The Reform Bills were a series of proposals to reform voting in the British parliament. These include the Reform Acts of 1832, 1867, and 1884. The bills reformed voting by increasing the electorate for the House of Commons and removing certain inequalities in representation. The bill of 1832 disfranchised many boroughs which enjoyed undue representation and increased that of the large towns, at the same time extending the franchise, and was put through by the Whigs. The bill of 1867 was passed by the Conservatives under the urging of the Liberals, while that of 1882 was introduced by the Liberals and passed in 1884. These latter two bills provided for a more democratic representation.
In the 19th century, three acts extended voting rights to previously disenfranchised citizens. Before 1832, one adult male in ten had the vote. Moreover, the franchise varied a great deal. A few boroughs gave the vote to all male householders, but many parliamentary seats were under the control of a small group or sometimes a single rich aristocrat. Reforms had been proposed in the 18th century, both by radicals such as John Wilkes and by more conservative politicians such as William Pitt the Younger. However, there was strong opposition to reform, especially after the outbreak of the French Revolution. The cause was continued after 1792 by the London Corresponding Society
1832 Reform Act
The 1832 Reform Act was the most controversial of the electoral reform acts passed by the Parliament. The Act reapportioned Parliament in a way fairer to the cities of the old industrial north, which had experienced tremendous growth. The Act also did away with most of the "rotten" and "pocket" boroughs such as Old Sarum, which with only seven voters (all controlled by the local squire) was still sending two members to Parliament. This act not only re-apportioned representation in Parliament, thus making that body more accurately represent the citizens of the country, but also gave the power of voting to those lower in the social and economic scale, for the act extended the right to vote to any man owning a household worth £10, adding 217,000 voters to an electorate of 435,000. As many as one man in five (though by some estimates still only one in seven) now had the right to vote.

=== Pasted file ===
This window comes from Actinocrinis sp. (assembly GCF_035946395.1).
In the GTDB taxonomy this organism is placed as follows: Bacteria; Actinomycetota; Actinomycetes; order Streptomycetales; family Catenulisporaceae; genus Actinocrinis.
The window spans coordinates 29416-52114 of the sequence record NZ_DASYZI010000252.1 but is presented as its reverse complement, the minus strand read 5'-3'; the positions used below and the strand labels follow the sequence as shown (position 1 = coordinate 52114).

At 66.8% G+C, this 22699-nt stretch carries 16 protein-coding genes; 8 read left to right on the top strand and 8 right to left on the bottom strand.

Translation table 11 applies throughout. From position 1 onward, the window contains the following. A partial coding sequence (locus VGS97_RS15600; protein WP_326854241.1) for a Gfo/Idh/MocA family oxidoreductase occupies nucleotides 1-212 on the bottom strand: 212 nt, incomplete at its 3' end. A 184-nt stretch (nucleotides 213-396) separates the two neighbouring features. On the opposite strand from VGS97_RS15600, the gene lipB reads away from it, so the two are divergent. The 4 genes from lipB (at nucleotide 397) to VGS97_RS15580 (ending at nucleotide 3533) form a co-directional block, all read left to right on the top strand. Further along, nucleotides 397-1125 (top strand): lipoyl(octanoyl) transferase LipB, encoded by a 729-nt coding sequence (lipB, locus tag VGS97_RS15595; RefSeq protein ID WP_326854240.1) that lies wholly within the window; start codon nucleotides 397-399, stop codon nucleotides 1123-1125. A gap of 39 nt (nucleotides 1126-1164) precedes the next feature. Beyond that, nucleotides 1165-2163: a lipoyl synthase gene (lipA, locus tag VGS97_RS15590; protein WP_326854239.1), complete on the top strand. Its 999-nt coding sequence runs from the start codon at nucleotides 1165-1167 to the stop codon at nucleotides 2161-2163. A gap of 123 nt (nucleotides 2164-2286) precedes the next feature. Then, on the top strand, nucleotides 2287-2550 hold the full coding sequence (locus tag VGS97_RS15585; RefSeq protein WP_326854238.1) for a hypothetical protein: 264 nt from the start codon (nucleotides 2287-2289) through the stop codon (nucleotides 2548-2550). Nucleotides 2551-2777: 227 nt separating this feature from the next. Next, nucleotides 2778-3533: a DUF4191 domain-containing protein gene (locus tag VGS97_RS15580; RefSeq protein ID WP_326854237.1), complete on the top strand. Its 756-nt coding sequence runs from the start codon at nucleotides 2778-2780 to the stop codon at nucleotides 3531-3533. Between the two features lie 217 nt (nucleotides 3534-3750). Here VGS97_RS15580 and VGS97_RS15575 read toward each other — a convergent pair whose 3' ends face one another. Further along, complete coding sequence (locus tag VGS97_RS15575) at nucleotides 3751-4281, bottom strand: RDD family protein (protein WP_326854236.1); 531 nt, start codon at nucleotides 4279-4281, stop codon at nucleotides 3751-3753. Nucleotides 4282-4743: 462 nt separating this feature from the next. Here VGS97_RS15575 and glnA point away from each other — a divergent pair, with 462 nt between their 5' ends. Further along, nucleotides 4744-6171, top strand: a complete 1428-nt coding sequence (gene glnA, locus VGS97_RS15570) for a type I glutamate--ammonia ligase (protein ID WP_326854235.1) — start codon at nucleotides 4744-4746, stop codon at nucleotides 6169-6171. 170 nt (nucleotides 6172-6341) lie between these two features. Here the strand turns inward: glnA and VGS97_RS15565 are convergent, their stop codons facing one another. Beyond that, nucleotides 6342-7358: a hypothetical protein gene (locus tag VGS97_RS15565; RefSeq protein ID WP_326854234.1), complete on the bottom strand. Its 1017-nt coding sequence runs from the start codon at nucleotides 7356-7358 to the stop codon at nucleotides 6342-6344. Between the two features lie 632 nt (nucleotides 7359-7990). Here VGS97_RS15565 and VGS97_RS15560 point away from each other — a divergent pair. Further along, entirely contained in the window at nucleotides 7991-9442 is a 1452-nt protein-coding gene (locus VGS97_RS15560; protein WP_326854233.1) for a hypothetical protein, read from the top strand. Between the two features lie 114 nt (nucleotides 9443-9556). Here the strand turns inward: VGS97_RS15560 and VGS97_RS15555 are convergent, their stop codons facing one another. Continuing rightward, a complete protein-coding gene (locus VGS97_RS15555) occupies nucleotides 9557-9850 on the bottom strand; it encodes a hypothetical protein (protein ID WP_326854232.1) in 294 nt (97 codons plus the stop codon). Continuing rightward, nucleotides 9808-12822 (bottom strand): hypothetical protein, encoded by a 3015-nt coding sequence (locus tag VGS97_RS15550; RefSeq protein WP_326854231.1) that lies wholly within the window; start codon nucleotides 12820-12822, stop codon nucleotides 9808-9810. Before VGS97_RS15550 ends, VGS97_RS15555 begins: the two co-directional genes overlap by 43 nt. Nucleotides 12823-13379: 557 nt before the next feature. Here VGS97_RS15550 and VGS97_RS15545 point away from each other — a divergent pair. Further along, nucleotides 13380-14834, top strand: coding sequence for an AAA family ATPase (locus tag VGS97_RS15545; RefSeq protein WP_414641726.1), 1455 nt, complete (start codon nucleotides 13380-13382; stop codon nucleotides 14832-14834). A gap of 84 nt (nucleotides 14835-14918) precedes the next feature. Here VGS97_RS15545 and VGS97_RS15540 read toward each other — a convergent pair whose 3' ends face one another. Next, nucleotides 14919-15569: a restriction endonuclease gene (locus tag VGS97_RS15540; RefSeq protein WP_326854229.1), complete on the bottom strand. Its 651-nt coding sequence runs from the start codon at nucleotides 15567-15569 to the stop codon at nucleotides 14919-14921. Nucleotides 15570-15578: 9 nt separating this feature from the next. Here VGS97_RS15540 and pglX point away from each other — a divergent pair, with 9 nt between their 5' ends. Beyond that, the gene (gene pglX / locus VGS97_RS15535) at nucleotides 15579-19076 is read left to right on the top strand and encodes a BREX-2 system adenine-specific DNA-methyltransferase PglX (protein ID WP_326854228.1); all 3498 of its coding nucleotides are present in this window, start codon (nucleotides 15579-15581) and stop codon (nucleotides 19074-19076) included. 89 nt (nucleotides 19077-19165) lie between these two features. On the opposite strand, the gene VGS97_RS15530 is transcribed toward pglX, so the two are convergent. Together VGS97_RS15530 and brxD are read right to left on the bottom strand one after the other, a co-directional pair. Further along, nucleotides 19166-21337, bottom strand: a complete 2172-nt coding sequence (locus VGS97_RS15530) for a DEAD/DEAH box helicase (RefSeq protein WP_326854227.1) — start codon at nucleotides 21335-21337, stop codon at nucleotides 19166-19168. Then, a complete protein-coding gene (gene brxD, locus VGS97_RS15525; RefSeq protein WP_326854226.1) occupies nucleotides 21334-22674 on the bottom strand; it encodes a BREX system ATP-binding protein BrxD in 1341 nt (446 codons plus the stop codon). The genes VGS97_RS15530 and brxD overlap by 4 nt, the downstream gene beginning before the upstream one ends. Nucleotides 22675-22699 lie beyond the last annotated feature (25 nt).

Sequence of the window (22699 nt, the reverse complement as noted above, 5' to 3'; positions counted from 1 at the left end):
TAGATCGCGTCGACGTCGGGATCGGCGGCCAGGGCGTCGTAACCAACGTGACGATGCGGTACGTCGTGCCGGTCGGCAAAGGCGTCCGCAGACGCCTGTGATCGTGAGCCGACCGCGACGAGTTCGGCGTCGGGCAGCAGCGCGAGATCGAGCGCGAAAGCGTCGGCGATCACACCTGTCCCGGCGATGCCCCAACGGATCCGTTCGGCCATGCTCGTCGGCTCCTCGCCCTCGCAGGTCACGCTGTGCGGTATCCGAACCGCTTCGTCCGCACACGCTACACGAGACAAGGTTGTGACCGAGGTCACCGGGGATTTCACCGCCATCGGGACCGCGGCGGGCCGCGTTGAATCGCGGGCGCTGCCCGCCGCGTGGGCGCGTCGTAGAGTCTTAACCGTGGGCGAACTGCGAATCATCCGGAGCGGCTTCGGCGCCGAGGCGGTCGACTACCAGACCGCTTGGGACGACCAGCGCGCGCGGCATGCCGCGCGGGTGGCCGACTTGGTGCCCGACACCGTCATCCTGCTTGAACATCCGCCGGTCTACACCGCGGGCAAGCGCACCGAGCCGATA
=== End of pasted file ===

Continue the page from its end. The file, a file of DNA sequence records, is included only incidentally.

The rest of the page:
For many conservatives, this effect of the bill, which allowed the middle classes to share power with the upper classes, was revolutionary. Some historians argue that this transfer of power achieved in England what the French Revolution achieved eventually in France. The agitation preceding and following the first Reform Act (which Dickens observed at first hand as a shorthand Parliamentary reporter) made many people consider fundamental issues of society and politics.
The novel Middlemarch, by Mary Ann Evans (George Eliot) is set in the 1830s and mentions the struggle over the Reform Bills, though not as a major topic. Eliot's Felix Holt, the Radical, set in 1832, is a novel explicitly about the Great Reform Act.
1867 Reform Act
This extended the right to vote still further down the class ladder, adding just short of a million voters—including many workingmen—and doubling the electorate, to almost two million in England and Wales. It, too, created major shock waves in contemporary British culture, some of which appear in works such as Matthew Arnold's Culture and Anarchy and John Ruskin's The Crown of Wild Olive, as authors debated whether this shift of power would create democracy that would, in turn, destroy high culture.
The opposite case had been argued by the 'Chartists' , who campaigned from 1838 for a wider reform. The movement petered out in the 1850s, but achieved most of its demands in the longer run.
1884 Representation of the People Act
Along with the 1885 Redistribution Act, this tripled the electorate again, giving the vote to most agricultural laborers. Only after 1884 did a majority of adult males have the vote.
By this time, voting was becoming a right rather than the property of the privileged. However, women were not granted voting rights until the Act of 1918, which enfranchised all men over 21 and women over thirty. This last piece of gender discrimination was eliminated 10 years later (in 1928) by the Equal Franchise Act and the voting age was lowered to 18 in 1969.